China handed over a batch of military equipment to the Ministry of Defense on Saturday that officials said they would use strictly for training, including spare parts and trucks mounted with rocket launchers.
As Cambodia’s most generous military aid donor—as well as its biggest investor—China made the handover at a ceremony in Kompong Speu province at the Army Institute, itself the product of Beijing’s largesse, according to a recent Reuters report.
“The receipt of the special military material today from China’s Defense Ministry is another historic achievement among the assistance that the Chinese government has provided Cambodia’s Defense Ministry,” Lieutenant General Chao Phirun, who heads the ministry’s materials and technical services department, said at the ceremony.
“For the assistance received this time, the Royal Cambodian Armed Forces will use it for training to strengthen the military sector,” he said.
Defense Minister Tea Banh was also on hand to inspect the donations, along with China’s ambassador to Cambodia, Bu Jianguo.
The package comprises 44 vehicles, including jeeps, rocket-launcher mounted trucks and at least a half-dozen anti-aircraft guns mounted on wheels. The inventory also includes 20 forklifts, four mobile kitchens, some 2,000 kg of unspecified chemicals and 10,000 kg worth of spare parts. A 500-square-meter training center was also on the list.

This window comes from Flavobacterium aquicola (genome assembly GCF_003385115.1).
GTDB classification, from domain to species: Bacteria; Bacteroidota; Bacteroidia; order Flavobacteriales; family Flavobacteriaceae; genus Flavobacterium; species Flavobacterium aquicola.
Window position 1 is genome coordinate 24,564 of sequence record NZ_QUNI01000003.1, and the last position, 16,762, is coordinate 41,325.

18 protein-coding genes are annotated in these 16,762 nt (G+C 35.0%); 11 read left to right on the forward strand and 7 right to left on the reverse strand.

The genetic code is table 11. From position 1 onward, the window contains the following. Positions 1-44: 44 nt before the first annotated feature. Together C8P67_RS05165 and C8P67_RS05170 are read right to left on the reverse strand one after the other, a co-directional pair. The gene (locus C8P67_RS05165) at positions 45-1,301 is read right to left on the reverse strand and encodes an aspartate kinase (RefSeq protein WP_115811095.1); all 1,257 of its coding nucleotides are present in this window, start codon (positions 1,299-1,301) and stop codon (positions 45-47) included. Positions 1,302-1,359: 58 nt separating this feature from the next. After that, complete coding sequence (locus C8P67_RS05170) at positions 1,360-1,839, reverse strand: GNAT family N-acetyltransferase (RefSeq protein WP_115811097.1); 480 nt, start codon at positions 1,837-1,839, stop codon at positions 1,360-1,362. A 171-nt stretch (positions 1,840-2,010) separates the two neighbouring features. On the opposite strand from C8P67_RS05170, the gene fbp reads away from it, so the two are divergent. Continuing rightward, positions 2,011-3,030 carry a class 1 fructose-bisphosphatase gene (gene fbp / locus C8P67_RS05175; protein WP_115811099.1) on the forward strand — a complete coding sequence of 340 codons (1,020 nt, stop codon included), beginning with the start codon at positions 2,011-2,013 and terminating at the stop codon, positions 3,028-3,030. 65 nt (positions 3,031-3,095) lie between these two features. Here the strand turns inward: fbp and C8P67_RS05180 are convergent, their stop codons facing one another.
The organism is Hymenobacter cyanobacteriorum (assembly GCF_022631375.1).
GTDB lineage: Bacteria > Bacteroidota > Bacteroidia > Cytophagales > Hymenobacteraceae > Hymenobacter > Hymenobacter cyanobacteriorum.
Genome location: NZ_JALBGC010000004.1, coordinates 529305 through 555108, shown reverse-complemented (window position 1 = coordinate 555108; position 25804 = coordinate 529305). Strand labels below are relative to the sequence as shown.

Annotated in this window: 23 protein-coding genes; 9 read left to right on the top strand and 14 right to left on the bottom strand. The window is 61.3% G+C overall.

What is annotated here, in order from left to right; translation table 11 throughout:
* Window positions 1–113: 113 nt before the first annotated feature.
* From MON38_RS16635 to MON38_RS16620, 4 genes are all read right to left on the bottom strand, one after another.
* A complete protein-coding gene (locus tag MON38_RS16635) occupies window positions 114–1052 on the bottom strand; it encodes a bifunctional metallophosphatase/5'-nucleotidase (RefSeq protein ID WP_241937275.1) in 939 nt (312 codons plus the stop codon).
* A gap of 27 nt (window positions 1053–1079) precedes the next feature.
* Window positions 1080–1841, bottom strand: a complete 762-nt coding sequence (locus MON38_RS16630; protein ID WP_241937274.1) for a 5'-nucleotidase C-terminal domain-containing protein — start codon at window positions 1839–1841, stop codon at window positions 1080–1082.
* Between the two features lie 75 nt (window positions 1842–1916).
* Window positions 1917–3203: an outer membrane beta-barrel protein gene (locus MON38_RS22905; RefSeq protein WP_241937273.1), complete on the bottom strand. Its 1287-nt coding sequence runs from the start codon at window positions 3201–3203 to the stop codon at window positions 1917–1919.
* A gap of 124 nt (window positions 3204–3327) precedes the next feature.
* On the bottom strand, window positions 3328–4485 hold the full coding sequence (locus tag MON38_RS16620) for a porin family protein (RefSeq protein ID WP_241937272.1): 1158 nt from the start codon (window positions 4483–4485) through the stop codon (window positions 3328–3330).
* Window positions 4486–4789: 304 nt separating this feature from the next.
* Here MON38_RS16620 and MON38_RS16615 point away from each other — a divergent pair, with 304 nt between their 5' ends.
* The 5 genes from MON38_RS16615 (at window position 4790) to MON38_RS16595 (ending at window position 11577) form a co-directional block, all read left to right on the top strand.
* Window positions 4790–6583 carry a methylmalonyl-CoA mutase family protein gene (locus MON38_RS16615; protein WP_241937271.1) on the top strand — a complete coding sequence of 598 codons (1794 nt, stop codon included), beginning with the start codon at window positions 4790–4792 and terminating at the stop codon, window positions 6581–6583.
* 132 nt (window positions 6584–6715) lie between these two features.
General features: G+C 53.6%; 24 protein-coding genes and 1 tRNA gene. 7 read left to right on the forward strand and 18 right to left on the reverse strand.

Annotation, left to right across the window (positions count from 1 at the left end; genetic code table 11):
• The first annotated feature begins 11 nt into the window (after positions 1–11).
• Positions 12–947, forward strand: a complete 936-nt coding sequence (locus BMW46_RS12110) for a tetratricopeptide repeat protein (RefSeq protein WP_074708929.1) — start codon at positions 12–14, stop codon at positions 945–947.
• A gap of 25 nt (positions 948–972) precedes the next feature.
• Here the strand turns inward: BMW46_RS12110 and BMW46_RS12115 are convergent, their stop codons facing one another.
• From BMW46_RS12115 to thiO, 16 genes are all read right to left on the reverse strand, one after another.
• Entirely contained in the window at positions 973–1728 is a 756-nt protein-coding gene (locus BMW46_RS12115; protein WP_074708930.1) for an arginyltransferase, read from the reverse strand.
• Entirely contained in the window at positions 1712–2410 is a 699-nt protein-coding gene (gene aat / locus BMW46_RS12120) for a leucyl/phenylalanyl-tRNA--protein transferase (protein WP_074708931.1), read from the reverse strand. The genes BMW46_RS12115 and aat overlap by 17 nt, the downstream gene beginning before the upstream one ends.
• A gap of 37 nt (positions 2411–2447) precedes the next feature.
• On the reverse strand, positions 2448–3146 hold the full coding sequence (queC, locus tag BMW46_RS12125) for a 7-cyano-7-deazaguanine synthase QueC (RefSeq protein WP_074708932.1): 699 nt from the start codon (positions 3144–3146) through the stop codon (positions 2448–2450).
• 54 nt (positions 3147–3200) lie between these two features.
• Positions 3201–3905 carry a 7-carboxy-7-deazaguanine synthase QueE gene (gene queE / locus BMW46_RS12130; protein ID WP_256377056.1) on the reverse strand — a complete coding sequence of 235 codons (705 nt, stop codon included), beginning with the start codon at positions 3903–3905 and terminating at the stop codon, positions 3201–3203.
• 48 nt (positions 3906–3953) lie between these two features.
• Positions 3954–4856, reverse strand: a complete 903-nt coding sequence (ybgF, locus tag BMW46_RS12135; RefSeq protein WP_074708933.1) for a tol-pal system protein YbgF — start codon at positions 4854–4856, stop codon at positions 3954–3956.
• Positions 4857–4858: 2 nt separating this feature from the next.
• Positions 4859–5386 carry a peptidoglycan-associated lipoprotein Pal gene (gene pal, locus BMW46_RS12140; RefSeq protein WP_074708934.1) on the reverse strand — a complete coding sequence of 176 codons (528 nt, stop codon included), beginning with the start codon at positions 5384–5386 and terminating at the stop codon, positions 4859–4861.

Lt. Gen. Phirun said the items would be used specifically to train three of RCAF’s special forces units to, among other things, go after illegal fishermen and cross-border traffickers. He did not specify which units would benefit.
Defense Ministry officials on Sunday either declined to elaborate on the latest donations or could not be reached. Chinese Embassy spokesman Cheng Hong Bo referred questions to secretary of the embassy’s military attache, who said he was not authorized to speak with the media.
China makes regular donations of equipment to Cambodia, including at least 20 trucks to the army last year and $300,000 with which the Interior Ministry pledged to buy supplies for its police forces from China.
Critics have questioned the cost of Cambodia’s growing military ties to China, including its support for Beijing in its disputes over the South China Sea.